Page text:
For seven decades the plight of Palestinians has periodically erupted into violence, which brings it to the attention of the international media. Recently the world’s focus has turned to such other hot spots in the region as Iran, Saudi Arabia, and Yemen. But the suffering and frustrations of Palestinians continue unabated, as seen at the Museum of Fine Arts in the documentaries in the Boston Palestine Film Festival (Oct. 18-27).
Several of the films take as their subject the tiny wedge of suffering that is the Gaza Strip, where nearly 2 million people are jammed into an area roughly 25 miles long and 7 miles wide that is cut off from the rest of the world by closed borders with Israel and Egypt. After Gaza elected leaders from the jihadist group Hamas in 2007 the Israelis imposed a blockade and launched attacks in response to missile bombardments and other provocations. One such operation, the 2008-09 invasion code-named Cast Lead, is the subject of Stefano Savona’s subtly structured, ultimately devastating 2018 film, “Samouni Road” (Oct. 24 at 7:30 p.m.).
The documentary opens as Amal Samouni, a young girl, draws a circle in the sand of a vacant lot to show where an ancient sycamore tree once stood. Nearby are ruins, tents, and half-finished reconstruction. She speaks affectionately about her father and younger brother, referring to them in the past tense. Her brother’s wedding is coming soon, but she and other family members seem more numb than festive. Flashbacks in the form of dreamlike, black-and-white scratchboard animation show happier times, scenes of running in the rain and harvesting olives, and then the sky is ripped by the roar of fighter jets.
As the desultory camera tours the neighborhood and engages with others in the family and the community, the animated flashbacks recur like repressed memories, stopping short before they arrive at a terrible revelation. Finally they erupt into scenes of panic, flight, and slaughter, merging with CGI re-creations of a drone’s-eye view of what happens. From high above, people can be seen outside a building and are misidentified as terrorists. A barrage of missiles destroys the building and kills most of those seeking shelter inside, among them 29 members of the Samouni family.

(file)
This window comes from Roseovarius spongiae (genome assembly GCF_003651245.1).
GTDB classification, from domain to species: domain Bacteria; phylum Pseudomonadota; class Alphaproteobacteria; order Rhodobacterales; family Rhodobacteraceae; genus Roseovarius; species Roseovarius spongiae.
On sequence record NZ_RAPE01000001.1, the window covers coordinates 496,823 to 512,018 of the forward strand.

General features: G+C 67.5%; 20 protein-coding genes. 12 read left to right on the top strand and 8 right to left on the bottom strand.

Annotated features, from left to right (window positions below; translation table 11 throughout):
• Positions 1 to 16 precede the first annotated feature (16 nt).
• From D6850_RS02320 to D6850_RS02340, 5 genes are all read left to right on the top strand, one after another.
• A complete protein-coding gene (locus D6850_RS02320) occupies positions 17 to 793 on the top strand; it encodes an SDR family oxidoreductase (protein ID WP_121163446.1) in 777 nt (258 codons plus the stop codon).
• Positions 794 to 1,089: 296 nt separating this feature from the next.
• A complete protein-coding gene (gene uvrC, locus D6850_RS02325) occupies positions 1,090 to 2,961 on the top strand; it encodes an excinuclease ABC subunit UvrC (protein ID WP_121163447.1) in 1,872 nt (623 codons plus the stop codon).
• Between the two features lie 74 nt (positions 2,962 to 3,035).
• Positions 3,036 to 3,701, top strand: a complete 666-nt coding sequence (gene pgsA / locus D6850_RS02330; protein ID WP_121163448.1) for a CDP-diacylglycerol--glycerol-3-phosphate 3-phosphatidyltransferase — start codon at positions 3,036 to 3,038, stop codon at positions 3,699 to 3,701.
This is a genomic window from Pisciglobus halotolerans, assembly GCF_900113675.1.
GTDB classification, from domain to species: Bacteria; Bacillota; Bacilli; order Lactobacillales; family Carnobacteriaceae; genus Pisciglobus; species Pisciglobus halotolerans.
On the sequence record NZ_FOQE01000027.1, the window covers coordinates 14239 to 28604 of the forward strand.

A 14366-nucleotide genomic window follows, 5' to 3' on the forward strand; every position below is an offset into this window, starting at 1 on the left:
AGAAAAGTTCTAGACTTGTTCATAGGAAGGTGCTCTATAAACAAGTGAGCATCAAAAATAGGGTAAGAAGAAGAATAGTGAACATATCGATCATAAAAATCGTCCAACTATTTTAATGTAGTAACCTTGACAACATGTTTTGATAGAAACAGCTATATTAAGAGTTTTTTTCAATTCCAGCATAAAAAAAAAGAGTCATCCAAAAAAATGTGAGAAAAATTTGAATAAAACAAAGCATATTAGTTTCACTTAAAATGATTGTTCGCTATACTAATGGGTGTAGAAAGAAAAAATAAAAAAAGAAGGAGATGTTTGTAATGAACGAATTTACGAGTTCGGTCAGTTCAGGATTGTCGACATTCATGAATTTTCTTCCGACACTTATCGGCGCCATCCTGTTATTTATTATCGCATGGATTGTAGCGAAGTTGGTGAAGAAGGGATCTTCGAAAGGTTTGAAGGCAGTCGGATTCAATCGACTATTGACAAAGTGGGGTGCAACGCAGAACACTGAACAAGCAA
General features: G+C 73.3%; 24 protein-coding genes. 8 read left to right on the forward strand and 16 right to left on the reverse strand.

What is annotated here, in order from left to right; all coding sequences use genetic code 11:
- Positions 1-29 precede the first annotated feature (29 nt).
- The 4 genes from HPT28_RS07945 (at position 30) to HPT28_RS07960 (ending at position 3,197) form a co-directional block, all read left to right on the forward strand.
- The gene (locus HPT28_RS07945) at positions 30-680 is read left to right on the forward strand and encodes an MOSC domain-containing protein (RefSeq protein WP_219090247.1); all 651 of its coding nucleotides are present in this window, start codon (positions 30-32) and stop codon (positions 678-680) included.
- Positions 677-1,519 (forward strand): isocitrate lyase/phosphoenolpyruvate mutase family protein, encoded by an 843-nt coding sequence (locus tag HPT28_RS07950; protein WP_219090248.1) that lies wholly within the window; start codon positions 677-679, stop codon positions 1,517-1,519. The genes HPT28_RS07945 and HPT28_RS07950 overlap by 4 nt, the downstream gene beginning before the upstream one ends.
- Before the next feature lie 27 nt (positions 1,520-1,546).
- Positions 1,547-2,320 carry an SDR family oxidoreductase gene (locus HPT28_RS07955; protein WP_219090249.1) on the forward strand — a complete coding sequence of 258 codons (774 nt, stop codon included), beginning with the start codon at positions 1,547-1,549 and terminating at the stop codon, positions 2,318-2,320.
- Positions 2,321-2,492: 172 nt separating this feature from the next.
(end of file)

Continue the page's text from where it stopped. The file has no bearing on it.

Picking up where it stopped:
The little girl was one of the survivors. For three days she and other wounded children lay in the rubble with the dead before the Red Cross was allowed to rescue them. She still has shrapnel in her skull.
Though the bride and groom had first expressed doubts after the massacre about bringing children into a world where such things happen, they change their minds. The wedding takes place a year later, a joyous celebration darkened by grief.
Gary Keane and Andrew McConnell’s “Gaza” (Oct. 23 at 8 p.m., followed by a discussion with filmmaker Ahmed Mansour) looks at the subject from a broader perspective, telling the stories of a disparate group of inhabitants.
They include a 14-year-old boy who lives in a three-room house with his father, his father’s three wives, and 40 siblings and step-siblings (his father says he thought of taking a fourth wife but decided that he should stop because “the situation is pretty bad”). Uninterested in school, the boy dreams of becoming a fisherman. But it doesn’t seem like much of a future because no vessels are allowed beyond a 3-mile limit and few fish remain in those waters.
There’s a teenage girl from a well-to-do family who plays the cello. She hopes that one day she might be permitted to travel to a country where she can develop her talent or maybe study international law or political science. Meanwhile she goes to the beach to breathe the sea air because it makes her think of freedom.
And there’s a young man who once aspired to be a photojournalist but quit, because he was afraid to pursue it after seeing his friends get killed. He also has found refuge by the sea, where he works as a lifeguard.
Keane and McConnell record the violence that has broken out at the border as hundreds of young men burn tires and throw rocks at the Israeli soldiers guarding it. The soldiers discharge tear gas and fire live rounds. Many of the young men are injured, and some are killed. They also film the ranks of Hamas fighters marching with guns and banners, vowing revenge.
Like many of their subjects, the filmmakers are also drawn to the shore. Their images of waves and surf are majestic and serene, a cruel irony because the sea is just one more wall of the Gaza prison.
One of their subjects, however, is not infatuated with the sea, a young man who finds release and hope in performing rap music. He’s seen in close-up while recording in a studio, and a cut is made to a shot in which it can be seen that he’s in a wheelchair — he had been shot by soldiers when he was 16. “Without music,” he says, “life would be impossible.”